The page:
Macroeconomics: Unemployment and Employment (Economic costs of…
Macroeconomics: Unemployment and Employment
Economic costs of unemployment:
Stress and health problems of being unemployed
Increased government borrowing. The government spends more on unemployment and related benefits, and receives less income tax
More difficulty getting work in the future, as the unemployed lose' on-the-job skills' and may become less attractive to future employers.
Lower GDP for the economy and possible negative multiplier effect
Loss of earnings for the unemployed, leading to lower living standards.
Increased social division between unemployed and employed
Causes of Unemployment:
Classical or real-wage unemployment
: Occurs when wages in a competitive labour market are pushed above the equilibrium . This could be caused by minimum wages or trade unions.
Occurs when there is a fall in AD, leading to a decline in national income.
2. Structural unemployment:
This is unemployment due to a mismatch of skills in the labour market. It can be caused by
Occupational immobility: This refers to the difficulties in learning new skills applicable to a new industry.
Geographical immobility: This refers to the difficulty in moving regions to get a job. often see higher unemployment in deprived areas.
Occurs when people turn down the opportunity to work at the going wage rate, this is opposed to more common involuntary unemployment. generous unemployment benefits may encourage people to stay on benefits.
This is unemployment caused by people moving between jobs. there will always be some frictional employment, as it takes time to find a job.
Unemployment rates will be higher in certain seasons. Unemployment statistics are often seasonally adjusted to take into account lower rats during busy time periods.
Is defined as when someone is not working, but is actively seeking work and willing to take a job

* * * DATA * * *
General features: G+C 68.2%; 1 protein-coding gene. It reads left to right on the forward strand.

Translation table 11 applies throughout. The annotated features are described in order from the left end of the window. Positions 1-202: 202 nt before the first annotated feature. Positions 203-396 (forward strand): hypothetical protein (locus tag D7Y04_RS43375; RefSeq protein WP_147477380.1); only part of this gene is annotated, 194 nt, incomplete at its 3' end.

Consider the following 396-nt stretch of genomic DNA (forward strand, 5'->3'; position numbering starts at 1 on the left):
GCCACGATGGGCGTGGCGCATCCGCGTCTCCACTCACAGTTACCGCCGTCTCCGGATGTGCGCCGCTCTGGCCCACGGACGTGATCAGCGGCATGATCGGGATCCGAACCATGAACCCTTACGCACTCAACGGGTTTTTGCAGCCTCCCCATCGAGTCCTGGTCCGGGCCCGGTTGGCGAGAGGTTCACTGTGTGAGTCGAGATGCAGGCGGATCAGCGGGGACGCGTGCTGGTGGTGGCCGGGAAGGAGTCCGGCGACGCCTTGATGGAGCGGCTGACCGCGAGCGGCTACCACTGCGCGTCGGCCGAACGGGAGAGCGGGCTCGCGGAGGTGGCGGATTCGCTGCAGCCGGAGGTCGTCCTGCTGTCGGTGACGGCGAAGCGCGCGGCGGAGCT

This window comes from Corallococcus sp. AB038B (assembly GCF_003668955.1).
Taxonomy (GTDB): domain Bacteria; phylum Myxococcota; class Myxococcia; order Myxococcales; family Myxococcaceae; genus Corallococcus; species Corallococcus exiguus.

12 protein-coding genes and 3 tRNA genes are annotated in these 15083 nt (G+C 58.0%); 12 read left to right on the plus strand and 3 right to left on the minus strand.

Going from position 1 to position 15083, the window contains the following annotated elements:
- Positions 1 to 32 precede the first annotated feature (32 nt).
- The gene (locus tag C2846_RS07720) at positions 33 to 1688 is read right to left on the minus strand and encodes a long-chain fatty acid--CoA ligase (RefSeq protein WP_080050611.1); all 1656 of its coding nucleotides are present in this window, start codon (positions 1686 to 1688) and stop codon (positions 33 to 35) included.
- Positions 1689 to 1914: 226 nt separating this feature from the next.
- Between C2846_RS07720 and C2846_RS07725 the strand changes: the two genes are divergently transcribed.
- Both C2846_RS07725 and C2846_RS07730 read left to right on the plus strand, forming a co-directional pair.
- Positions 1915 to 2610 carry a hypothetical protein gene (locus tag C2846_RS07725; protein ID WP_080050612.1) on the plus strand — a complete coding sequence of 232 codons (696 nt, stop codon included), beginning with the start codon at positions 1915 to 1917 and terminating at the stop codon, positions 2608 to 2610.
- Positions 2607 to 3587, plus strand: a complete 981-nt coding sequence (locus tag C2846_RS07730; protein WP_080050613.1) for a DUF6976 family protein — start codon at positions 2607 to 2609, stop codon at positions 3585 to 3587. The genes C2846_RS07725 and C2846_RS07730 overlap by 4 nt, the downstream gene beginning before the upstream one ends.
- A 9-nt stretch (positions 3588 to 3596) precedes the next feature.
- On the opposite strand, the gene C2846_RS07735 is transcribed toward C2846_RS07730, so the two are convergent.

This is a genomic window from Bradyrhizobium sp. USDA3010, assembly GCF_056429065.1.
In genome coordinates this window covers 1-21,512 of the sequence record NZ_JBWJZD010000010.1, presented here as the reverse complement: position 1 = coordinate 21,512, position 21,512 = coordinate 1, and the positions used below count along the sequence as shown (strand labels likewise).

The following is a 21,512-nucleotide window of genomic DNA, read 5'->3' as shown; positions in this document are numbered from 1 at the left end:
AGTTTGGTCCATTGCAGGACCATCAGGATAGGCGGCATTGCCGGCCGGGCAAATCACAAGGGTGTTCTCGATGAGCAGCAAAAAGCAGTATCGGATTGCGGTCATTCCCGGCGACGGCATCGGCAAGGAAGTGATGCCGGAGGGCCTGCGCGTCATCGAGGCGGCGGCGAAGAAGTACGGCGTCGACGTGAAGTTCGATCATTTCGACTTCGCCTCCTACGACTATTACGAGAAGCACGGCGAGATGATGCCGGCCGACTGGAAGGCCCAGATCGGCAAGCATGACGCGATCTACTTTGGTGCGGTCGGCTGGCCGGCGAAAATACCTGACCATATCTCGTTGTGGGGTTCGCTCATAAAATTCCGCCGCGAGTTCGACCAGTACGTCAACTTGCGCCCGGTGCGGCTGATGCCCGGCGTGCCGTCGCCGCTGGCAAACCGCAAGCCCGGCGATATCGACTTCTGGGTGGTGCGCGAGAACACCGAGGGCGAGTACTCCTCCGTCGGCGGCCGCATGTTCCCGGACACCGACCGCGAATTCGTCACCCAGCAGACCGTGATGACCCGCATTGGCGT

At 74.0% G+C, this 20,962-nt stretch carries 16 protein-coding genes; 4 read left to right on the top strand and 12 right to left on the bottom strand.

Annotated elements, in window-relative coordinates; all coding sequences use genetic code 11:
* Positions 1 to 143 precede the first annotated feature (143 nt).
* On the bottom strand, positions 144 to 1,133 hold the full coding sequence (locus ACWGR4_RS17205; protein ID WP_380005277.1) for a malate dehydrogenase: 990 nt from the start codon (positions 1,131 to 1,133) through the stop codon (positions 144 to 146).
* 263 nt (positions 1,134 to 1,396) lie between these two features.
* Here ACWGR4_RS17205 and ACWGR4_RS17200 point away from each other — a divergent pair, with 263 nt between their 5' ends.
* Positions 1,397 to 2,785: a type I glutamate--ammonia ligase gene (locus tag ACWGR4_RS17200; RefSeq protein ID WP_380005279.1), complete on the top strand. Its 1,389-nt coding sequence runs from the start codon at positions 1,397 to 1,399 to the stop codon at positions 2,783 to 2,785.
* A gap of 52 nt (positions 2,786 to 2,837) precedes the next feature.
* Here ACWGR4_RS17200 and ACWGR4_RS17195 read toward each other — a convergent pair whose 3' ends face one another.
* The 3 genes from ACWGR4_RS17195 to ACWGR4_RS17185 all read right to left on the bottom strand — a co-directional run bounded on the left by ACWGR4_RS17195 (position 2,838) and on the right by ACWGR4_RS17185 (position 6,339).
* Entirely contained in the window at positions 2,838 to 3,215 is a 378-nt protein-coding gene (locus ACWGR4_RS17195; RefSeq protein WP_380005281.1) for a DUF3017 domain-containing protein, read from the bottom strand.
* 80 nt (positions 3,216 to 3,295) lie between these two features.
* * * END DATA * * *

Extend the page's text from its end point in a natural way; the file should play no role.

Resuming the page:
Occurs when people are not in the labour force. They are neither working nor looking for work.They could include categories such as the elderly, disabled and long term sickness.
Means that the unemployment rate is very low or close to 3%, can also refer to the economy operating on the PPF curve so there is no demand deficient unemployment.
Policies to reduce unemployment:
Lower benefits and taxes: Lower benefits and income tax may increase the incentive for the unemployed to look for work rather than stay one benefits. this could reduce frictional unemployment.
Reducing minimum wages: if the minimum wage is reduced it will enable firms to employ more workers which reduces real wage unemployment.
Better job information: could help to reduce frictional unemployment by giving the unemployed better information about available job vacancies.
Education and training: Structural unemployment could be solved by offering retraining and new skills for the long term unemployed. this provides for opportunity for the unemployed
1.Fisical and monetary policy (Demand side): if there is cyclical unemployment the government could pursue expansionary fiscal policy by cutting income tax to boost consumer spending. Higher A should lead to economic growth.